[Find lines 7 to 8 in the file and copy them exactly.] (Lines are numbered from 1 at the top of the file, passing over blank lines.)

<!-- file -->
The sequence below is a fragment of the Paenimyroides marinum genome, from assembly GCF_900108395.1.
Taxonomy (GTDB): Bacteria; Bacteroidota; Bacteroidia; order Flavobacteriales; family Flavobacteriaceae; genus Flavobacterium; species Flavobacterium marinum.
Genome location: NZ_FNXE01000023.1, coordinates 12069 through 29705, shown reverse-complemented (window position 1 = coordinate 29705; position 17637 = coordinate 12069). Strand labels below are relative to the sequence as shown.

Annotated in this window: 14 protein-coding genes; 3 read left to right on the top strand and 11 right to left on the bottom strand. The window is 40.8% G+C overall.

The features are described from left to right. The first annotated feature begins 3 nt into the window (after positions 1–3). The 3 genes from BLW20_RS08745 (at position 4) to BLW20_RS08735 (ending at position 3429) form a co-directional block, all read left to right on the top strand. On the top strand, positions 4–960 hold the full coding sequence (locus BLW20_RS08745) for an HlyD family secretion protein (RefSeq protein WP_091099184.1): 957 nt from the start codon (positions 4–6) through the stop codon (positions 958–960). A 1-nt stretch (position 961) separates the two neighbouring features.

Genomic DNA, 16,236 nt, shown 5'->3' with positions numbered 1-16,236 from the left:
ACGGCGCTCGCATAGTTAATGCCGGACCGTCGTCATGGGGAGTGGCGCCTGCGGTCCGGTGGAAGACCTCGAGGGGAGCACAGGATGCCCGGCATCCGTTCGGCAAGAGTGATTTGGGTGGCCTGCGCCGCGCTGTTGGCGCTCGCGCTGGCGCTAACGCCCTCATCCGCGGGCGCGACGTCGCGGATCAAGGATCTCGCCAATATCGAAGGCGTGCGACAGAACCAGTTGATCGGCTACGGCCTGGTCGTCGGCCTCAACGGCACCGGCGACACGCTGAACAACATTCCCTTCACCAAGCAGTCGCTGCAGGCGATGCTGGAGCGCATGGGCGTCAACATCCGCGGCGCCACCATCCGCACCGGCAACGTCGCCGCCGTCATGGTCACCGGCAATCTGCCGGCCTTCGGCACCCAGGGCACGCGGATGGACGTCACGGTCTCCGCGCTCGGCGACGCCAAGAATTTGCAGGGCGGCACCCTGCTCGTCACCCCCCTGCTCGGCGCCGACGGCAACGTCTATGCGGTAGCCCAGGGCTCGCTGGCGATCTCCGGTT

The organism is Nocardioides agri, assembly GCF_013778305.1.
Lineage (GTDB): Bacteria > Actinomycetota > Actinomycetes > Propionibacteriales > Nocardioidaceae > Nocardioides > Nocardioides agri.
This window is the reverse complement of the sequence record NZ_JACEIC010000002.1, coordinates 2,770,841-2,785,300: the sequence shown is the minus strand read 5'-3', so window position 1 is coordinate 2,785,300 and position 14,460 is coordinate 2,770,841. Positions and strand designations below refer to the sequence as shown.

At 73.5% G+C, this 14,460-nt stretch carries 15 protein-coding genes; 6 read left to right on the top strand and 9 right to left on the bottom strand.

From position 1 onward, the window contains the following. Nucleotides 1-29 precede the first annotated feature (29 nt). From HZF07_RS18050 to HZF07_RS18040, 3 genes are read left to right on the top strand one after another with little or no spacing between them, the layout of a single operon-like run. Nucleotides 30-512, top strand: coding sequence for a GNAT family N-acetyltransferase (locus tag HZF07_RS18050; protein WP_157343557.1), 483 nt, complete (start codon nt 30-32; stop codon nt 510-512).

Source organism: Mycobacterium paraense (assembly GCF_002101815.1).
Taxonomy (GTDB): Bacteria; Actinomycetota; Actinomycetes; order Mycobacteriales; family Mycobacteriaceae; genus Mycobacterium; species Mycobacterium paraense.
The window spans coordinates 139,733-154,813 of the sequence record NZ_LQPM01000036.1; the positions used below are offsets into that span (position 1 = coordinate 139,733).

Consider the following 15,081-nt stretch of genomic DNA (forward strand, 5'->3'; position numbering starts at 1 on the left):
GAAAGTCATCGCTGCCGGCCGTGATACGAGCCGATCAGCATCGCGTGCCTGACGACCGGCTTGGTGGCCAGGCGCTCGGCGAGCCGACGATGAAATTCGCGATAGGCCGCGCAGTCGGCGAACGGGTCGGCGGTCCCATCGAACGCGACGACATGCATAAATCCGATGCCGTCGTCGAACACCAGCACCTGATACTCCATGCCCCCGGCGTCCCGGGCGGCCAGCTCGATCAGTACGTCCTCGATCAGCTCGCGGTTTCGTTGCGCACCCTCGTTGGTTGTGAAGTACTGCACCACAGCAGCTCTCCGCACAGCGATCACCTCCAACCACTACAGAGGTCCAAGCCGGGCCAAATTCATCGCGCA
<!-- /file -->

ACGGCGCTCGCATAGTTAATGCCGGACCGTCGTCATGGGGAGTGGCGCCTGCGGTCCGGTGGAAGACCTCGAGGGGAGCACAGGATGCCCGGCATCCGTTCGGCAAGAGTGATTTGGGTGGCCTGCGCCGCGCTGTTGGCGCTCGCGCTGGCGCTAACGCCCTCATCCGCGGGCGCGACGTCGCGGATCAAGGATCTCGCCAATATCGAAGGCGTGCGACAGAACCAGTTGATCGGCTACGGCCTGGTCGTCGGCCTCAACGGCACCGGCGACACGCTGAACAACATTCCCTTCACCAAGCAGTCGCTGCAGGCGATGCTGGAGCGCATGGGCGTCAACATCCGCGGCGCCACCATCCGCACCGGCAACGTCGCCGCCGTCATGGTCACCGGCAATCTGCCGGCCTTCGGCACCCAGGGCACGCGGATGGACGTCACGGTCTCCGCGCTCGGCGACGCCAAGAATTTGCAGGGCGGCACCCTGCTCGTCACCCCCCTGCTCGGCGCCGACGGCAACGTCTATGCGGTAGCCCAGGGCTCGCTGGCGATCTCCGGTT

The organism is Nocardioides agri, assembly GCF_013778305.1.